The Bridges of Madison County
“You could have driven into someone else’s driveway.” These words summarize not only the randomness of events that leads to a torrid but compassionate love affair in Bridges of Madison County, but to life itself. Human beings commonly wish to believe that our locus of control dominates the outcomes of our lives. In reality, we encounter myriad of unplanned events daily, and while the bulk are inconsequential, the occasional one is profound. Some are called to war. Some stay home. Some incidents will leave an indelible mark – on one’s psyche, in one’s memories, with one’s relationships, and more.
Francesca was a war bride from World War II. Swept away from the vibrant and teeming streets of Naples, she has spent the last two decades as probably the only Italian in the alien world of the cornfields of Iowa. She has adapted as a wife and mother to the rhythms of rural American life, but that includes hours of loneliness and drudgery at home. Unlike her neighbors, her past and some of her heart is a world away, but the only visible symbols of her heritage are an espresso coffee maker and the fennel she grows in her garden.
Robert is an uninvolved wanderer. He is divorced and out of touch with his ex as well as with his parents. A photographer for National Geographic, he keeps a place in Washington state but mostly lives out of a pickup truck, moving from one shoot to another. Seeking directions to the last of Madison County’s covered bridges that he plans to photograph, he knocks on a farmhouse door. Francesca’s husband, son, and daughter are at a livestock show in Indianapolis, and she is receptive to company and anything that takes her beyond the monotony of her existence. Robert can’t remember the last time he’d had a home cooked meal or not been outside the moment with a camera between him and life. All the stars align, and a brief encounter ensues.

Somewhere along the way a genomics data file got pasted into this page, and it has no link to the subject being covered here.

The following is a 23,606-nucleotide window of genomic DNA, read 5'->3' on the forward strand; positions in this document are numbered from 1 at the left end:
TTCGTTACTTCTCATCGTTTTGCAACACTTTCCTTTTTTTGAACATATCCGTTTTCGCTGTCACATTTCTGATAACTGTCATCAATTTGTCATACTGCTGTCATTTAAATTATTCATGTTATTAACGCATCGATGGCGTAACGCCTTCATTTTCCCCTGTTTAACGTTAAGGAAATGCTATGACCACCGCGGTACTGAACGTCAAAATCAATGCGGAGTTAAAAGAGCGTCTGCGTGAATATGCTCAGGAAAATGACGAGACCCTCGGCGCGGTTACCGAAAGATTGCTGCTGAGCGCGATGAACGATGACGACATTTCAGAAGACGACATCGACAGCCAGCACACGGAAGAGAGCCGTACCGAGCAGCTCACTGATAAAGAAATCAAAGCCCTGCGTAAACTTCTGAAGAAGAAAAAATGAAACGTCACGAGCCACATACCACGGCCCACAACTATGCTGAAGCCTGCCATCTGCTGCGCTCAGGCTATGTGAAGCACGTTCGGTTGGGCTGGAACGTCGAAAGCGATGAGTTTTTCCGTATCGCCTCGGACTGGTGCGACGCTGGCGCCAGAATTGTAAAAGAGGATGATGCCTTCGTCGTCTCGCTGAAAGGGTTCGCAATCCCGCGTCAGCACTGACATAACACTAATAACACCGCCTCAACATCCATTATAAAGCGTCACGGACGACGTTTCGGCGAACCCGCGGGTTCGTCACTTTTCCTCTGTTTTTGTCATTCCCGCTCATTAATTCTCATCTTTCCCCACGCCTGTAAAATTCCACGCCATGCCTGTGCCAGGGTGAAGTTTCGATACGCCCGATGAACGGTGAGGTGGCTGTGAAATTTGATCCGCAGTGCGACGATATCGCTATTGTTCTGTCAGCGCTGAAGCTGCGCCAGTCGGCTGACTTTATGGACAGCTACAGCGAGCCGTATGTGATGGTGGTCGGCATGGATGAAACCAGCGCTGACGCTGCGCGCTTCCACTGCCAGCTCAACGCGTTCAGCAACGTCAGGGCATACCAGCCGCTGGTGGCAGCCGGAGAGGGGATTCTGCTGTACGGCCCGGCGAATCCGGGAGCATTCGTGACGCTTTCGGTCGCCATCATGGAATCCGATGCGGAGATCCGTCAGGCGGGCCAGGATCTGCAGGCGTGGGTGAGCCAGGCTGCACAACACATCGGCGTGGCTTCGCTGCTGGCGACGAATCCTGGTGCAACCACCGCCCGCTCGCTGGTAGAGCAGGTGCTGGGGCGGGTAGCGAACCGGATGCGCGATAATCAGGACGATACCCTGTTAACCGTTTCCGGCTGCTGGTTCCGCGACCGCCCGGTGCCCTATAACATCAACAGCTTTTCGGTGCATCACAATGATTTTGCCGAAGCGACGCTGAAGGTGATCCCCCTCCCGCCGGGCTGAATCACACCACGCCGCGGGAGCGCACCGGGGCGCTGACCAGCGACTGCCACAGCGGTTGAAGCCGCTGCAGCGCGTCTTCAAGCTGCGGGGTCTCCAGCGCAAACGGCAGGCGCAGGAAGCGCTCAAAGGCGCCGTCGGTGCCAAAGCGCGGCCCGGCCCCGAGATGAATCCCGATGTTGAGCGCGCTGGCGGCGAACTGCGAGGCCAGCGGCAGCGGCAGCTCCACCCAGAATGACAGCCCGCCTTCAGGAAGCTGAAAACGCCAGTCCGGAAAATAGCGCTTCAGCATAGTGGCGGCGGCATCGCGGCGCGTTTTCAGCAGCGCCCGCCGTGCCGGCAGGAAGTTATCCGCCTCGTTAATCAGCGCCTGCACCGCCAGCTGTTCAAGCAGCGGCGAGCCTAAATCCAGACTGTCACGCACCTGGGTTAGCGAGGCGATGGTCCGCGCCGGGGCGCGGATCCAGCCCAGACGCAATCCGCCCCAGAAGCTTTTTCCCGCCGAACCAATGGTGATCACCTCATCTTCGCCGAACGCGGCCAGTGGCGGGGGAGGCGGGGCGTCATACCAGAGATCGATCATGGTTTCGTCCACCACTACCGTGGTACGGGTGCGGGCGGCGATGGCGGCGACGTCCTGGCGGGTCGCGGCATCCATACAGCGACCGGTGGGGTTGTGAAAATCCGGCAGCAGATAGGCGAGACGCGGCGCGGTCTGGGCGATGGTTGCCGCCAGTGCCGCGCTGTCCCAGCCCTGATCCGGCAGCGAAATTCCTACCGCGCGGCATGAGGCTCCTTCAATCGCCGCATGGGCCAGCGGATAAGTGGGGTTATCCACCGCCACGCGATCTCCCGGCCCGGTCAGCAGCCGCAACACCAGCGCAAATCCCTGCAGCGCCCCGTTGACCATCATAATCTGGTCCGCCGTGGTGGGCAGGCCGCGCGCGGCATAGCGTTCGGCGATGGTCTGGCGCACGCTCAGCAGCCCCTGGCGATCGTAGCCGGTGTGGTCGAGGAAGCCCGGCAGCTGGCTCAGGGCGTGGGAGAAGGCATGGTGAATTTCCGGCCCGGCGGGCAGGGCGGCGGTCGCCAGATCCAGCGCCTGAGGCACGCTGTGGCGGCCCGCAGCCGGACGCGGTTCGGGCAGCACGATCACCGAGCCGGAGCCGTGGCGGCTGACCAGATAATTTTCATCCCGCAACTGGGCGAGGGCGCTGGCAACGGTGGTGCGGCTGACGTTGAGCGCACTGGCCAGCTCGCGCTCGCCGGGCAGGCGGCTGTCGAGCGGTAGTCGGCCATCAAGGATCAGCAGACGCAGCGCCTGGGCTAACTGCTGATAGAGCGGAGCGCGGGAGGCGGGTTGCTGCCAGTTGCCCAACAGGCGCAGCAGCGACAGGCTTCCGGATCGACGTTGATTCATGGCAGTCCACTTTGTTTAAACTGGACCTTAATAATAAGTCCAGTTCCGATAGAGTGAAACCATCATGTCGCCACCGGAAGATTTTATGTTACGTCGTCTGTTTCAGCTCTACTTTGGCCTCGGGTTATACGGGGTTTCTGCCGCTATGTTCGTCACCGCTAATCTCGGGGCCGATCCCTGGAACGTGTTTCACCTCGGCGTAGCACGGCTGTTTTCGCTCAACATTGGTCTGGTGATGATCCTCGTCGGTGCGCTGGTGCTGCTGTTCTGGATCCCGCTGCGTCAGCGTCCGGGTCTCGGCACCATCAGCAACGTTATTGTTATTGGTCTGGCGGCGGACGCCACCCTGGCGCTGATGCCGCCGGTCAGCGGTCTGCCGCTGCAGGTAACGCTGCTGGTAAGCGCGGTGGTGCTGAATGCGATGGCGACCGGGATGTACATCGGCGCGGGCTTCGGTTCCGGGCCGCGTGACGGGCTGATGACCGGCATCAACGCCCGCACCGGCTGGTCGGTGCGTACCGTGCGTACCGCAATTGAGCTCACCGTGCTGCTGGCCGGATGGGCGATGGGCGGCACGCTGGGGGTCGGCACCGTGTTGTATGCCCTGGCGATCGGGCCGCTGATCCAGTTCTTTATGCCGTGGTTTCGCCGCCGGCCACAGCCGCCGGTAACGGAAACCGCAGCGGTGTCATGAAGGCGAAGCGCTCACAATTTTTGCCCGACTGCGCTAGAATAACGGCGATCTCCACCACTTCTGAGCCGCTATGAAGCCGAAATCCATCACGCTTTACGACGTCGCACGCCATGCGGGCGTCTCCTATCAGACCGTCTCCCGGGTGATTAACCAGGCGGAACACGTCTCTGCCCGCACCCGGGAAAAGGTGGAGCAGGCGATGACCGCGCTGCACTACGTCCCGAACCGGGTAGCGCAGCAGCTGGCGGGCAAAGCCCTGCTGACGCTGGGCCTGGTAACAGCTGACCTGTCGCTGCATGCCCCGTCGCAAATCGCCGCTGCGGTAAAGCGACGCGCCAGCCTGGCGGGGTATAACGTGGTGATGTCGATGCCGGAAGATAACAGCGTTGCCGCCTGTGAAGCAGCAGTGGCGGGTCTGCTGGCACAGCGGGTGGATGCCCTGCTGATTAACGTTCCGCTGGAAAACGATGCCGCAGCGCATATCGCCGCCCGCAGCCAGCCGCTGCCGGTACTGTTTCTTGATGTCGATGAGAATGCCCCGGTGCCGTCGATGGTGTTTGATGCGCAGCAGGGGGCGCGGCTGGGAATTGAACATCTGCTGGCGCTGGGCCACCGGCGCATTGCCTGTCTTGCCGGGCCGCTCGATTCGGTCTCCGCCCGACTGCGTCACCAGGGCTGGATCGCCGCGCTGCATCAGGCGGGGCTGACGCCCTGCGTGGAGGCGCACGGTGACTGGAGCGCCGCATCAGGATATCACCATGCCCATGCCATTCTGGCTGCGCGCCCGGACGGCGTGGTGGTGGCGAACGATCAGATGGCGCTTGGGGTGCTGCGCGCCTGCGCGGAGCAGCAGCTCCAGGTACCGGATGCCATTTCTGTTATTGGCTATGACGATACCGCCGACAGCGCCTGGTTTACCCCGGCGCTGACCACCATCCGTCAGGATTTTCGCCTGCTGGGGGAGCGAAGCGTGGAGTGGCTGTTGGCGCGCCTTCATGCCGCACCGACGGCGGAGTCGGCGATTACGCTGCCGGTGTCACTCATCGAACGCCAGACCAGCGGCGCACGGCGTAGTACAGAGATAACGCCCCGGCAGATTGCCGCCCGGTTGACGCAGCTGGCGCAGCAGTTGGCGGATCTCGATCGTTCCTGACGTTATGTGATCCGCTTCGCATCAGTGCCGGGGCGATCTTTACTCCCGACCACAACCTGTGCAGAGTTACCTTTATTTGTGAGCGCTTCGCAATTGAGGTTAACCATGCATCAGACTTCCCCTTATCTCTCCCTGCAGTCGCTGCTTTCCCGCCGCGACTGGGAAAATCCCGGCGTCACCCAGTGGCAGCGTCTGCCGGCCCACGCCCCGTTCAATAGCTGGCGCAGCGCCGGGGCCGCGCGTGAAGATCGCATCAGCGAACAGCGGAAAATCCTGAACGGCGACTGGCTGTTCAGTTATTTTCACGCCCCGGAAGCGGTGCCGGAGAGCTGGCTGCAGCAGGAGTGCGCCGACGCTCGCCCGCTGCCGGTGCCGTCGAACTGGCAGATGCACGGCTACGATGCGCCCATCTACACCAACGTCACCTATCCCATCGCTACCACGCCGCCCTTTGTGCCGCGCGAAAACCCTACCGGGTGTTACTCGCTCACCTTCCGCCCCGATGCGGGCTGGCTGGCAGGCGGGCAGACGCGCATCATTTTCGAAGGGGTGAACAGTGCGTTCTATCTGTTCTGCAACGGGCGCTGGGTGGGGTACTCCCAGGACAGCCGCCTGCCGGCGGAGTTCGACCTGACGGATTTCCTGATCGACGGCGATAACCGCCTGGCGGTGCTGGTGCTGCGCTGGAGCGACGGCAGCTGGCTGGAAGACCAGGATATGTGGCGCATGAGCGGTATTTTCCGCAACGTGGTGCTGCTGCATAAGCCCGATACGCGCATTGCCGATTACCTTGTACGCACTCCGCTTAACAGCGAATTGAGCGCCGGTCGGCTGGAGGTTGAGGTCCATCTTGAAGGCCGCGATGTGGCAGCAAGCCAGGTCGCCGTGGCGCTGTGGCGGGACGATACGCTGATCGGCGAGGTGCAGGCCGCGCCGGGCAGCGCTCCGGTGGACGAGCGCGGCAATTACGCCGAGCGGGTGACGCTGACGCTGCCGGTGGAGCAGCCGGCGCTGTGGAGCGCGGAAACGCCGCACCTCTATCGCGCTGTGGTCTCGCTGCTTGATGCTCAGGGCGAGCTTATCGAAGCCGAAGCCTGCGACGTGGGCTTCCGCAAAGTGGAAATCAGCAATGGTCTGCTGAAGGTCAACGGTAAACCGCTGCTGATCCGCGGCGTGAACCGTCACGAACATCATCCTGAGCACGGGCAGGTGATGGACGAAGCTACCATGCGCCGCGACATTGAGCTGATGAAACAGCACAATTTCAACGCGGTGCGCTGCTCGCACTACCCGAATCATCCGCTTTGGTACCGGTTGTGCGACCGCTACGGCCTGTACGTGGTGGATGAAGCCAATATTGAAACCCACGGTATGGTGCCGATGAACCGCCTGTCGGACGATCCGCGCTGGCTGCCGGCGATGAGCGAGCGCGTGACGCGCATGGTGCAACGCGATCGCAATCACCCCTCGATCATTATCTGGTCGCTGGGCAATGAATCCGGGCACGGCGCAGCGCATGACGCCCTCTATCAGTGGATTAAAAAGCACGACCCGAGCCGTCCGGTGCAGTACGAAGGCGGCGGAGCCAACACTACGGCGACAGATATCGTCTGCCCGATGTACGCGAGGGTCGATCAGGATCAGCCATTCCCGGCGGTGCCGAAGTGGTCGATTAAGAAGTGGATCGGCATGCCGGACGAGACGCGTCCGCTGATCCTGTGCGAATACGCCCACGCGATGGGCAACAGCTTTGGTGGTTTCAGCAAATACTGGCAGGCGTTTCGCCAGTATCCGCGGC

Bridges is one story among many that reveal a paradox in the American character. Although younger generations have become substantially libertine, our history is one of strong commitment to monogamy with strictures against any form of sexual relationships outside of marriage. Yet the literature is full of out-of-wedlock love affairs, and for the greater part, the audience sympathizes with the “sinners.” So it is that we care for Robert and Francesca, even though her husband Bud is a decent man.
Apart from the love story, we get a snapshot of farm life through Francesca’s family at home and on their trip. The ’60s were a major transitional era, and the kids confront decisions whether to stay on the farm or leave and how to deal with social change. We also meet the stereotypical nosy neighbors.
The novel Bridges of Madison County was wildly successful, and the movie fared well. Although the musical received a number of awards and nominations, its Broadway run was modest. It has a great many assets, but perhaps it was too schmaltzy for the New York audience, and that criticism is quite legitimate.
Yet under Robert Kelley’s direction, it is extremely well crafted schmaltz with excellent production values that should appeal to a broad audience. Wilson Chin’s scenic design provides several thoughtful sets, including the charming skeleton of a covered bridge dropped down from the fly. The score is replete with lovely ballads that propel the storyline, though there is a certain sameness of composition in the overall – exceptions being the upbeat state fair music and a notable and unexpected gospel/blues number near the end.
The two leads work well together. Rob Richardson has the perfect weathered and worn look and the laconic speech of a long removed Texan. Joan Hess provides the requisite emotion power and singing voice for her part. Though she has played the role before, she doesn’t have the typical look or accent of a Neopolitan. Timothy Gulan fits well as the solid but colorless Bud, while the scene stealer is Maureen McVerry with a great comic turn as the ditsy neighbor.
Bridges of Madison County is based on the novel by Robert James Waller with the book of the musical by Marsha Norman and music and lyrics by Jason Robert Brown. It is produced by TheatreWorks Silicon Valley and plays at the Mountain View Center for the Performing Arts, 500 Castro St., Mountain View, CA through April 29, 2018.